These pages offer some background about me and my professional work.  Quick Sketch provides an informal introduction to the three domains of my professional life: clinical work, writing, and teaching. It might be a good place to start if you want a brief orientation to who I am. The Professional Biography offers a summary of what I do, and my Vita provides a very detailed history of my professional work, my training activities, and my publications

I have been a clinician in private practice for most of my professional life. I began my career as a family and couples therapist who worked with all types of life problems. My main focus over the years has been working as a grief counselor, and in the last 30 years, my work has centered on helping people who are bereaved by suicide (also called suicide loss survivors). Please note: As of January of 2019, I have retired from doing on-going therapy with clients. I am no longer accepting any new clients. I am, however, offering single session consultations with people via the ZOOM conference call platform. These will be limited in duration, (not more than one 90 minute session), and will not constitute on-going therapy. Please e-mail for more information about this service if you are interested.
I have also participated in several research projects, and have published many professional articles and book chapters. Most recently, I have co-edited new professional books on bereavement after suicide (Grief After Suicide: Understanding the Consequences and Caring for the Survivors – Taylor & Francis, 2011); on how parents cope with the traumatic death of a child (Devastating Losses: How Parents Cope With the Death of a Child to Suicide or Drugs  - Springer, 2012); and on an attachment informed approach to grief therapy (Attachment Informed Grief Therapy: The Clinician’s Guide to Foundations and Applications – Taylor & Francis, 2016). I have also published a second Edition of the book written by Dr. Bob Baugher and me for suicide loss survivors: After Suicide Loss: Coping with Your Grief, 2nd Edition. For more information, see the Publications section of this website.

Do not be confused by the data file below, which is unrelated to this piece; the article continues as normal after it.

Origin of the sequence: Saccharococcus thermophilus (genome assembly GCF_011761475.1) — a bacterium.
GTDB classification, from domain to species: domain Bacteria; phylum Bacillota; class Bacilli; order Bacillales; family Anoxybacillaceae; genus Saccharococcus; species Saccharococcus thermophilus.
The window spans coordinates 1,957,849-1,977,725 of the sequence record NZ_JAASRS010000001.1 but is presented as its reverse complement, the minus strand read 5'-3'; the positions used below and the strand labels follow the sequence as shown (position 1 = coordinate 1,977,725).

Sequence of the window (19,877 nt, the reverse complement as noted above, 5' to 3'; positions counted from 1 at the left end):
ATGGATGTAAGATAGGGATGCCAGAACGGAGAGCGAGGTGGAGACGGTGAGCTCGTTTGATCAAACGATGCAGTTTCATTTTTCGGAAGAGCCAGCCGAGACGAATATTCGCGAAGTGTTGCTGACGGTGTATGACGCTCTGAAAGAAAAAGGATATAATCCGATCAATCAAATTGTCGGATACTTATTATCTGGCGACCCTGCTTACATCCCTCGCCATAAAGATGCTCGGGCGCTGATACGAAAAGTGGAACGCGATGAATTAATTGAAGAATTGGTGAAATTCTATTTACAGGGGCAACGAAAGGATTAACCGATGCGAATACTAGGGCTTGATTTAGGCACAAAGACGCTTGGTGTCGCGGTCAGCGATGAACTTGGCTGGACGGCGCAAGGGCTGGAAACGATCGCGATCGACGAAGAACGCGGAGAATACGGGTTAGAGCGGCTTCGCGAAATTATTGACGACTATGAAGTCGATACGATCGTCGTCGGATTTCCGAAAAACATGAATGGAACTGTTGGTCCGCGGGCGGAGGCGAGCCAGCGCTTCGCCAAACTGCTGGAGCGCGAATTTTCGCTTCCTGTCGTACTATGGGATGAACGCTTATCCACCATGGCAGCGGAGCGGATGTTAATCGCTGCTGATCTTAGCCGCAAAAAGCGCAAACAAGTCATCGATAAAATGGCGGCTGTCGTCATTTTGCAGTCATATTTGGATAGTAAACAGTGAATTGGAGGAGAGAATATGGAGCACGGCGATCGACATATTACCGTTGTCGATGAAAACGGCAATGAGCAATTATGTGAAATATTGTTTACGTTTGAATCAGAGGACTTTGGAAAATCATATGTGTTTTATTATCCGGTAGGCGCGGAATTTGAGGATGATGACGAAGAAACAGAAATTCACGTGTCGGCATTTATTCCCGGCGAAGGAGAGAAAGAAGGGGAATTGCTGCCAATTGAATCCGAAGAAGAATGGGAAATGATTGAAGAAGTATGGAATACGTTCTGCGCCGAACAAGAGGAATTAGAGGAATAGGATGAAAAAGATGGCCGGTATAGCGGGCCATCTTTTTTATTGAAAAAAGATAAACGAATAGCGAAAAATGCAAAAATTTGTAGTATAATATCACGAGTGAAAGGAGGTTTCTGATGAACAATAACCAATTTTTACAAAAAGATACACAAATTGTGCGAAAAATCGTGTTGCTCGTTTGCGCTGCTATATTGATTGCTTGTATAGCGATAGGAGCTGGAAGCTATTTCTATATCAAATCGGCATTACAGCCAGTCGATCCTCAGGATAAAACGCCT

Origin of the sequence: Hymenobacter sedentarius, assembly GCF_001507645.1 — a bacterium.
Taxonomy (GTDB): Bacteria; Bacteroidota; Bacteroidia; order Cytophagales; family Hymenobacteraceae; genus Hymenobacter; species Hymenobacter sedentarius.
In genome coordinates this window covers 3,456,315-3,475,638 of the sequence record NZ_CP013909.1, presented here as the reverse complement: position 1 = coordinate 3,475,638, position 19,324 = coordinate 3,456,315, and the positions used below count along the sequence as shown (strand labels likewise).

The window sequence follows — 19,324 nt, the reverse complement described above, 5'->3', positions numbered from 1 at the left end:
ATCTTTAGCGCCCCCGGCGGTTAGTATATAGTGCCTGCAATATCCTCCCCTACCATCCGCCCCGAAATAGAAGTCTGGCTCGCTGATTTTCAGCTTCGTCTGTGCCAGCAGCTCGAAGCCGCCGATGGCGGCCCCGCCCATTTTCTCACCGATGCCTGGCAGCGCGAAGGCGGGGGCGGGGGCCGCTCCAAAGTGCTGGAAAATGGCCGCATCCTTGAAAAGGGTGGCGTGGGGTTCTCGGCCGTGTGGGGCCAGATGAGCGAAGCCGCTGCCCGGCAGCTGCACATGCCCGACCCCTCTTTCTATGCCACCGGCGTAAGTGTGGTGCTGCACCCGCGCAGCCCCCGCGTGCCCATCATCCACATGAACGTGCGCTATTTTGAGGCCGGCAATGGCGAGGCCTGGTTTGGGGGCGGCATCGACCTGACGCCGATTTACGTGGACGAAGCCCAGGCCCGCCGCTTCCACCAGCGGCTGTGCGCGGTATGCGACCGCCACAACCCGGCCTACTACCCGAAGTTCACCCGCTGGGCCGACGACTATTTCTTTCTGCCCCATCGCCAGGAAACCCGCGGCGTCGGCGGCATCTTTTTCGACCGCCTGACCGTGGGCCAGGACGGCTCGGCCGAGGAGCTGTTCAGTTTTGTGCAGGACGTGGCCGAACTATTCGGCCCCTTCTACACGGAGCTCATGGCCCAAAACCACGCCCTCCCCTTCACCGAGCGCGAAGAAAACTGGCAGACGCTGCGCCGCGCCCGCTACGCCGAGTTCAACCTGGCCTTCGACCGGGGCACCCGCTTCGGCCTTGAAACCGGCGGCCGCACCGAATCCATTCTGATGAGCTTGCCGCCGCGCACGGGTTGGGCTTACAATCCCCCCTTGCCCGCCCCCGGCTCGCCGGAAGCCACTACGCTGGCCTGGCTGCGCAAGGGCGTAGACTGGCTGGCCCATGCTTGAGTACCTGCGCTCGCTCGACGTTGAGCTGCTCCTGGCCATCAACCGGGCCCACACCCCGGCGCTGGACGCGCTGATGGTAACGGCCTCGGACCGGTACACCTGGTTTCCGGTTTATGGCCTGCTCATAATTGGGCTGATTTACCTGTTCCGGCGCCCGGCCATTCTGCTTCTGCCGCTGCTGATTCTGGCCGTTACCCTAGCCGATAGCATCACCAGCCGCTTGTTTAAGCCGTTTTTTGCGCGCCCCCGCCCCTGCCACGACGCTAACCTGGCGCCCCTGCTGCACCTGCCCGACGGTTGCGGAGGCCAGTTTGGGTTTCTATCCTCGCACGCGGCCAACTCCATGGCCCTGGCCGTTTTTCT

Lastly, I have been doing training of mental health professionals and other human service professionals for almost 45 years. My workshops usually focus on grief therapy, traumatic loss, and suicide prevention and postvention. I have trained thousands of people in my workshops, both in the United States and internationally - see the Workshops section of this website for more information.
People sometimes ask me what led me into doing this work, particularly the grief counseling aspect. In part, I feel “called” to the work, in the way that people find they have a purpose that seems suited to their skills and life circumstances, yet works for a larger purpose. Beyond that, there is the truly meaningful satisfaction that I derive from helping people at a time that is often the most difficult period of their life. I have always felt that each of us has an obligation to do what we can to help with the suffering in the world. My clinical work, my research and writing, and my teaching are all personal pathways by which I try to work towards that life goal.

John (Jack) Jordan has been a licensed psychologist in private practice in Pawtucket, Rhode Island, where he has specialized in work with survivors of suicide and other traumatic losses for almost 45 years. Jack is currently semi-retired, and is no longer seeing clients in on-going therapy - but in the past he maintained a clinical practice as a grief therapist, working primarily with suicide loss survivors. He has also served as the Clinical Consultant for the Grief Support Services of the Samaritans in Boston, Massachusetts, and the Professional Advisor to the Loss and Healing Council of the American Foundation for Suicide Prevention (AFSP). He also served as the Co-Chair of the Survivors of Suicide Loss Task Force of the National Action Alliance for Suicide Prevention. In 2015. this Task force released postvention guidelines for the United States, titled Responding to Grief, Trauma, and Distress After Suicide: U.S. National Guidelines. Lastly, he is one of the founding members of the Massachusetts Suicide Postvention Taskforce, an ad hoc group of professionals who are working to develop support infrastructure in the Commonwealth of Massachusetts, and by extension, in the rest of New England (https://supportaftersuicide.org/).
For almost 45 years, Jack has also provided training nationally and internationally for professional caregivers, and has helped to lead many healing workshops for suicide loss survivors. Jack has published over 50 clinical and research articles, chapters, and full books in the areas of the practice of grief therapy, bereavement after suicide, support group models, the integration of research and practice in thanatology, and loss in family and larger social systems. He is the co-author of four books: “After Suicide Loss: Coping with Your Grief – 2nd Edition” (2015 – self-published);Grief After Suicide: Understanding the Consequences and Caring for the Survivors” (Routledge, 2011), “Devastating Losses: How Parents Cope with the Death of a Child to Suicide or Drugs” (Springer, 2012); and “Attachment Informed Grief Therapy” (Routledge, 2016).